National Marine Fisheries Service leaves ribbon seals out in the cold
How would you feel if all of your neighbors were invited to jump aboard a life boat while you and yours were left to sink or swim?
That is what happened to the ribbon seal (Histriophoca fasciata) recently when the National Marine Fisheries Service (NMFS) announced that it had rejected listing ribbon seals as a threatened or endangered species despite evidence that its habitat is and will be, greatly impacted by climate change.
However, this past December NMFS added two other ice-dependent seals to the threatened species list; ringed seals (Phoca hispida) and bearded seals (Erignathus barbatus).
The International Fund for Animal Welfare (IFAW) applauds the December ruling to list both the bearded and ringed seals, but is disappointed with NMFS’ snub of the ribbon seal, especially in light of President Obama’s new Climate Action Plan, which recognizes the imminent threat global warming is to species highly vulnerable to climate change like these Arctic seals.
So why not list ribbon seals?
All three species – ringed, bearded, and ribbon – are sea ice dependent for some period of time during the year. From March through June, ribbon seals use loose pack ice for pupping and molting and as a platform for foraging. They give birth and nurse pups, which cannot swim, exclusively on sea ice. During molting, new hair can only grow when ribbon seals are out of the water where skin can reach higher temperatures.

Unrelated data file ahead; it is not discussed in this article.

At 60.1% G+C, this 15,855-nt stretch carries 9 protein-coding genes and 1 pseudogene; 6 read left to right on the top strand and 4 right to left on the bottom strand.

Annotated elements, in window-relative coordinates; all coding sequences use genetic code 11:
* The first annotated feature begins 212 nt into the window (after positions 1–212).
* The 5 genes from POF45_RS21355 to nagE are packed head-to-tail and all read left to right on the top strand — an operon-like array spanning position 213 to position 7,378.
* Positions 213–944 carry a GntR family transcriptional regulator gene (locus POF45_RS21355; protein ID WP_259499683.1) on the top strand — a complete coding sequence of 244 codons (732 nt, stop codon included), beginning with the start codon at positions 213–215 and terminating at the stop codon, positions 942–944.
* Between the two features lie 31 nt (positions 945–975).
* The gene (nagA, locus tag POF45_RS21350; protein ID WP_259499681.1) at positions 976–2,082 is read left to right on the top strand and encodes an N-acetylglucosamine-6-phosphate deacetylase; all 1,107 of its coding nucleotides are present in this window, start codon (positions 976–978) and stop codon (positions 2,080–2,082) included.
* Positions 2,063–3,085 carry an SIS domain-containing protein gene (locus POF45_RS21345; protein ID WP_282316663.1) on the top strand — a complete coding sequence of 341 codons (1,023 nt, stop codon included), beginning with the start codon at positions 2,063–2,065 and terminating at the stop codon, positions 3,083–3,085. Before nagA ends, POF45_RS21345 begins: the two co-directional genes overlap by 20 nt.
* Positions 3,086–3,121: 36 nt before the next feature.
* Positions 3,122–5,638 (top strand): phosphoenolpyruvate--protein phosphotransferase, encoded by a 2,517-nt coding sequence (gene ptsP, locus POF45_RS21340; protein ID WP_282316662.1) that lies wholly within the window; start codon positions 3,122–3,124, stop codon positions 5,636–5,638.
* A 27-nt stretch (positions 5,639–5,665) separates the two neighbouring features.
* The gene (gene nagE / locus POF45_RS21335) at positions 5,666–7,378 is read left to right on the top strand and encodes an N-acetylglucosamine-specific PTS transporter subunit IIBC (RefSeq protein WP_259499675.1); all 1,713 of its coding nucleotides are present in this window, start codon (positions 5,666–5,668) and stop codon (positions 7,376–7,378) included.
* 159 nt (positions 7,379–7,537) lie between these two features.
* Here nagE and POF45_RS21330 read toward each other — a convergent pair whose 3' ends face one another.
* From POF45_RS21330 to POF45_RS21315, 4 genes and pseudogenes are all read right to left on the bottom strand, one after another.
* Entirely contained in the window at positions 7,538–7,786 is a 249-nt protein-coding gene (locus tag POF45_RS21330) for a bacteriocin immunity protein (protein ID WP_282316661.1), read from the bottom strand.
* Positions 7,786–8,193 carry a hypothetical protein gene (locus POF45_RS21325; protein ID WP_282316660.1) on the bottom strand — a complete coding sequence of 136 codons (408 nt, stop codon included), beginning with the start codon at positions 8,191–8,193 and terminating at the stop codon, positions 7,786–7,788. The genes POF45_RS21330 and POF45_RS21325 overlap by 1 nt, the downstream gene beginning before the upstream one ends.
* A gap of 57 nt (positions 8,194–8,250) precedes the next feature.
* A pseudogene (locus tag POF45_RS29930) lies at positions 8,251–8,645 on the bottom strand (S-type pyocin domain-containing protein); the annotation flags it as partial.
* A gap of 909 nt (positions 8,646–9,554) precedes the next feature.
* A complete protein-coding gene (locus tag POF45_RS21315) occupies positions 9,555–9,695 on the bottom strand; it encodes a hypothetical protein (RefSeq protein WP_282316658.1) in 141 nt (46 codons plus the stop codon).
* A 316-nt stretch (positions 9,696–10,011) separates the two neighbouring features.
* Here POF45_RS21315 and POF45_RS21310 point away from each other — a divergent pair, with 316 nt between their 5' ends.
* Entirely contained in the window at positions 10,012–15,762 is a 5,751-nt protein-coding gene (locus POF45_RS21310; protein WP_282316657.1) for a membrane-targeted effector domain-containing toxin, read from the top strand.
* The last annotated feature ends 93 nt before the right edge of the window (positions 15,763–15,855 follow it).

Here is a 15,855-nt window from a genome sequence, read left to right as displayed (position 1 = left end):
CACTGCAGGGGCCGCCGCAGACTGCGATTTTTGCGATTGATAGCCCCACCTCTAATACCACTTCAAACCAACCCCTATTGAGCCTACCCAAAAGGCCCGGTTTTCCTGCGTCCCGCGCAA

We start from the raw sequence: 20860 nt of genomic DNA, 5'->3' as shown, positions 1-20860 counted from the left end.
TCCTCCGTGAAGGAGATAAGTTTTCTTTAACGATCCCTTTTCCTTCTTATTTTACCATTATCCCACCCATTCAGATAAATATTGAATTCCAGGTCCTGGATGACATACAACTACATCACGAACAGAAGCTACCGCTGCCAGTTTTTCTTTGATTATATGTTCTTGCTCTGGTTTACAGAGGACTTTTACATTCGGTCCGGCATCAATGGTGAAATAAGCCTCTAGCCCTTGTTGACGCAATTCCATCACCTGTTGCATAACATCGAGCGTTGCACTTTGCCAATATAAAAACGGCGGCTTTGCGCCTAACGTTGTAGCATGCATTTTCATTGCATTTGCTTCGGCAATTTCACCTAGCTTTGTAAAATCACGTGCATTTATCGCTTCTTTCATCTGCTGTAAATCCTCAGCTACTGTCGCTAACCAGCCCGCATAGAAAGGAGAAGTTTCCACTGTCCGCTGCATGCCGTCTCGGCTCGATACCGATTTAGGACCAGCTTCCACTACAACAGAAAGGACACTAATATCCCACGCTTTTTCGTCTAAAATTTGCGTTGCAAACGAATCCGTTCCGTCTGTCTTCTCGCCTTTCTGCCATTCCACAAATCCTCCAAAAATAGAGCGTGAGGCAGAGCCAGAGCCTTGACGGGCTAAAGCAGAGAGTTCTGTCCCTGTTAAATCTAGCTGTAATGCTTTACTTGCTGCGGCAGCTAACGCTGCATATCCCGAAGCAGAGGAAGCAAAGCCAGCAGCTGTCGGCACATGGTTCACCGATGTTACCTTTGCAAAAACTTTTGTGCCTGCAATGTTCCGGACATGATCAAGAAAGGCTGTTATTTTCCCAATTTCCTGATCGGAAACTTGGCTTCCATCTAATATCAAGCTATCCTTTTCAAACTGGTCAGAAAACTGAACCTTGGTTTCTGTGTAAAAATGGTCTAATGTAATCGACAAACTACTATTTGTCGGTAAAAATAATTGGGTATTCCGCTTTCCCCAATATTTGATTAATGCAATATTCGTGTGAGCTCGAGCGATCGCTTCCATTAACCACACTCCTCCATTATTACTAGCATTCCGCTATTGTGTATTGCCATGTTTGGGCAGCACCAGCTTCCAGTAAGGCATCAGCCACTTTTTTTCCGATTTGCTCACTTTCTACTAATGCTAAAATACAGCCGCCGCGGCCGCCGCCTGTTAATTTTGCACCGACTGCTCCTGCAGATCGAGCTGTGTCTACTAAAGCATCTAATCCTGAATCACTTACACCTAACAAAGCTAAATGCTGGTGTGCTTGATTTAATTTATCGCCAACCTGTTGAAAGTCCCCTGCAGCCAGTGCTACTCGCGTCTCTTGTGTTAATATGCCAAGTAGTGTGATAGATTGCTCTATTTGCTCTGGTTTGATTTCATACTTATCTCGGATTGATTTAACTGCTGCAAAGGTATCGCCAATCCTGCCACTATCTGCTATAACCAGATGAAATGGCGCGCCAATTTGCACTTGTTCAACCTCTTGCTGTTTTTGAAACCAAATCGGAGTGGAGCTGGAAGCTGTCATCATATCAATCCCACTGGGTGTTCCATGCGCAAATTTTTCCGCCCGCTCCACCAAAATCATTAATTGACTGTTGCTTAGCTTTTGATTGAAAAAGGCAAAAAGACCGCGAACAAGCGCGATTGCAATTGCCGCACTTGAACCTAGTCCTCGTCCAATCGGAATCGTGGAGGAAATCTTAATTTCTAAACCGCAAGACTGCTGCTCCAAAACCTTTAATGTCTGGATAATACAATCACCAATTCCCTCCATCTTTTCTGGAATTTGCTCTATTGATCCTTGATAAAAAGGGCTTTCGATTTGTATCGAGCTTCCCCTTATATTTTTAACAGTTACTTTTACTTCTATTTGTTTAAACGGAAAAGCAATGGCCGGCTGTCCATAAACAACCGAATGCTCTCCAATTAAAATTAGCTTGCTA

NMFS acknowledges that the anticipated threats to ribbon seals, primarily due to global warming (habitat loss/reduction in sea ice cover, and a shift in the abundance of prey), will result in a decline in the ribbon seal population, but one of their main arguments is that it will happen more gradually than in the other two species’ populations.
In other words, NMFS convinced itself that the ribbon seal population wasn't deteriorating fast enough despite the fact that the seals are clearly threatened with, and experiencing, imminent and real harm.
The fisheries service goes on to say that ribbon seals are also more adaptable than bearded and ringed seals due to a more generalized diet and feeding behavior, and they say there is evidence that they will be able to expand their habitat range if sea ice retreats.
However this ability to move into new habitats may actually present the ribbon seal population with new threats to their survival. In the 2007 report, On Thin Ice, IFAW outlined the precarious state of Arctic marine mammals in the United States due to global warming.
The report points out that the ribbon seals’ current habitat range is in regions that are relatively free from predation. If they were to move northward as sea ice diminishes in the south, they will enter polar bear territory, becoming easier targets than other more wary species.
Let us hope that the ribbon seals quickly adapt to this new way of life NMFS has left open to them, if not they will just sink into oblivion.